It’s all gone like clock-work. You’ve been pre-approved for a mortgage, found the right home and know exactly what the future looks like. Or do you? Hidden costs could drive up the cost of a real estate transaction for both the buyer and the seller. The solution is to know what you’re getting into before you sign on the dotted line.
There is a wealth of information on hidden costs available through realtors, lenders, publications and internet sites. Still many buyers and sellers just don’t get it. They should. First-time buyers, in particular, should be aware of costs that could add thousands of dollars to the price of their home. Following are just some of the costs you should consider as a:
Home appraisal costs. Your lender may want to establish an independent fair market value for your dream home and this could cost you up to $500.
Cost of a building inspection. No, a building inspection isn’t the same as an appraisal. The inspector will go through the property to identify mechanical or structural problems and provide you with a list of repairs and the estimated cost. The charge for this could be up to $500.
Decorating and renovating. It doesn’t matter how perfect your dream home is there will be expenses to make it truly yours. If you haven’t required the seller to do it, you may have to complete repairs recommended in the building inspection. Or it may be just decorating, such as paint and window coverings. This always mounts up faster than you may think.
HST. You’ll be paying 13% HST on many of the services involved in buying a house, such as commissions, lawyer’s fees and appraisals. You’ll also pay HST on a new home but not on the purchase of a re-sale home.
Land Transfer Tax. This varies provincially and is based on the price of the property. In Ontario, LTT ranges from .5% to more than 2%. Don’t forget, if buying in Toronto, you’ll also have the 3% City LTT to pay.
Lawyers’ fees. You’ll need a lawyer right from the beginning, as lenders require a lawyer to write and register the mortgage contract. You also may want a lawyer to review the purchase agreement. Legal costs will vary dramatically depending on the lawyer you select and the amount of work involved. Shop around.
Property taxes. These are based on the assessed value of your property and the mill rate set by the municipality. In the purchase agreement there will be an adjustment date, and that date establishes when the property taxes become your responsibility . Your lawyer can figure out whether you will pay back the seller or the seller owes you.
Utilities. Hooking up telephone, cable, high-speed, electricity, gas, etc. also may cost more than you anticipate, and there may well be security deposits up to $500 per utility.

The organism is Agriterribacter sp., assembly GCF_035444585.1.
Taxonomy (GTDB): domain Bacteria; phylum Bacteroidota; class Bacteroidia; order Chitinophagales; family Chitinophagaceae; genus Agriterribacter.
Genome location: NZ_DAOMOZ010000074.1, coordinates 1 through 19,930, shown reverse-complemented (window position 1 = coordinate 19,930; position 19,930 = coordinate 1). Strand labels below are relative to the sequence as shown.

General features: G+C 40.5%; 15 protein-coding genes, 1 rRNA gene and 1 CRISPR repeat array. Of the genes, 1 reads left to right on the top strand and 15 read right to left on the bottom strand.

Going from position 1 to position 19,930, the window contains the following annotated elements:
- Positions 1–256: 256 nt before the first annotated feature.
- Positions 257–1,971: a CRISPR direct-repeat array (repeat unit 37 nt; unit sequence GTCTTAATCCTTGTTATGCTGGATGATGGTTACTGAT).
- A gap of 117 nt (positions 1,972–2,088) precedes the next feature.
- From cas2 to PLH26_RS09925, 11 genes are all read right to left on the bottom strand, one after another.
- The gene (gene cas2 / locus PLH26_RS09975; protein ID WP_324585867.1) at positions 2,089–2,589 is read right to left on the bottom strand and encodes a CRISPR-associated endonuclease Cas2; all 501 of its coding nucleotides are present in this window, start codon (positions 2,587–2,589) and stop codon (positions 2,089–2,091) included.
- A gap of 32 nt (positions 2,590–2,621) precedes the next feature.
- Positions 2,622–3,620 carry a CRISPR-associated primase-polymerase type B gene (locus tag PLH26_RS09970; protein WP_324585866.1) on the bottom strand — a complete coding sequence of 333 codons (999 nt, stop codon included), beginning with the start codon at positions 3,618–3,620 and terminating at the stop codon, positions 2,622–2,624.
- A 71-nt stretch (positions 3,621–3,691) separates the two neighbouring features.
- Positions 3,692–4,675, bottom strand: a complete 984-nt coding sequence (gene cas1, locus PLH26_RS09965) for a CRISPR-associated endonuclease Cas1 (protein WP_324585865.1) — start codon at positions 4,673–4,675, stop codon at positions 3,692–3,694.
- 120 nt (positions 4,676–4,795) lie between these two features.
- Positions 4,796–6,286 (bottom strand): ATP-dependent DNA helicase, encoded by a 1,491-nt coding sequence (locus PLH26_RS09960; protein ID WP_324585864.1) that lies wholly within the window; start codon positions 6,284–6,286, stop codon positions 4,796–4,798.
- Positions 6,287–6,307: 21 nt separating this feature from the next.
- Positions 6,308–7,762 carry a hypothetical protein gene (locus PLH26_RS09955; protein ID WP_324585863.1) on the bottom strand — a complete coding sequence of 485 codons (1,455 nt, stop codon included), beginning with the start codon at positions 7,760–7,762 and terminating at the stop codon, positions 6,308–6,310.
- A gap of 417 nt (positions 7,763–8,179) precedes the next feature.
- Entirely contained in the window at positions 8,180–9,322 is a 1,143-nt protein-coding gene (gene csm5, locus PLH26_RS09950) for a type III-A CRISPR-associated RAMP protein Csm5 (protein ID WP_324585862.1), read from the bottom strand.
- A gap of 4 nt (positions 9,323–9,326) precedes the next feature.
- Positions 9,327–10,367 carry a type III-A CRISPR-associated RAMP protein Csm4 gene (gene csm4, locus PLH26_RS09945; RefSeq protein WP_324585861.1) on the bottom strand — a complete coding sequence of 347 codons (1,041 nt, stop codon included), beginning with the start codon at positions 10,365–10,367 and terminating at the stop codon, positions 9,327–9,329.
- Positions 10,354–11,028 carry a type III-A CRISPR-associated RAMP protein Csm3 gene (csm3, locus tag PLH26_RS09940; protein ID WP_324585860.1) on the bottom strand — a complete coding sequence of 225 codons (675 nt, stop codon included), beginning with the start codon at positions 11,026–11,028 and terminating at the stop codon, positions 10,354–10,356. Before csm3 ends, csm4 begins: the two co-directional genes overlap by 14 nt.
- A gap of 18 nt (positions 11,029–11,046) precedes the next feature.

Fees. As the seller you may incur escrow, title insurance, mortgage redemption and other related fees. These vary considerably according to your individual circumstances, so do your research before putting the house on the market.
Lawyers’ fees. Some sellers prefer to have a lawyer with them every step of the way, while others are happy to just have a final legal opinion on the purchase agreement. Depending on your comfort level, legal fees could be substantial.
Moving expenses and the cost of upgrading your new home.
Realtors’® fees. The seller usually pays the realtors’ commissions.
Renovations. Strategically done renos can increase the value of your property and perhaps more importantly improve the “showability” of your home. Experts suggest you pay the most attention to de-cluttering, painting (in neutrals), improving bathrooms and kitchens, and enhancing curb appeal. Hiring a stager may be a good decision as stagers can improve your home’s look without making major (expensive) changes.
Repairs. After the home inspection, you may find yourself with a list of repairs to complete before the buyer finalizes the agreement. Some Realtors® recommend their clients pay for a home inspection themselves prior to putting the house on the market. Not only do you know where you stand (and are able to make the repairs you believe are essential), but you also can hand the buyer the inspector’s report and head off the buyer’s own home inspection.
Rent payments. Many Realtors® recommend you sell your house before purchasing a new property; otherwise you may be stuck for some time with two mortgages. This has its own problems, as you may have to give buyers an early closing date and find yourself renting and storing furniture while looking for your own dream home.
Bottom line: Hidden costs will increase the cost of buying or selling. Real estate experts recommend that both buyers and sellers research the closing costs before they begin the process.
This information is brought to you by your Accredited Senior Agent, a specialist in the housing needs of older adults. Your ASA is an experienced real estate professional who has graduated from a special education program focusing on the needs of seniors.
By Barry Lebow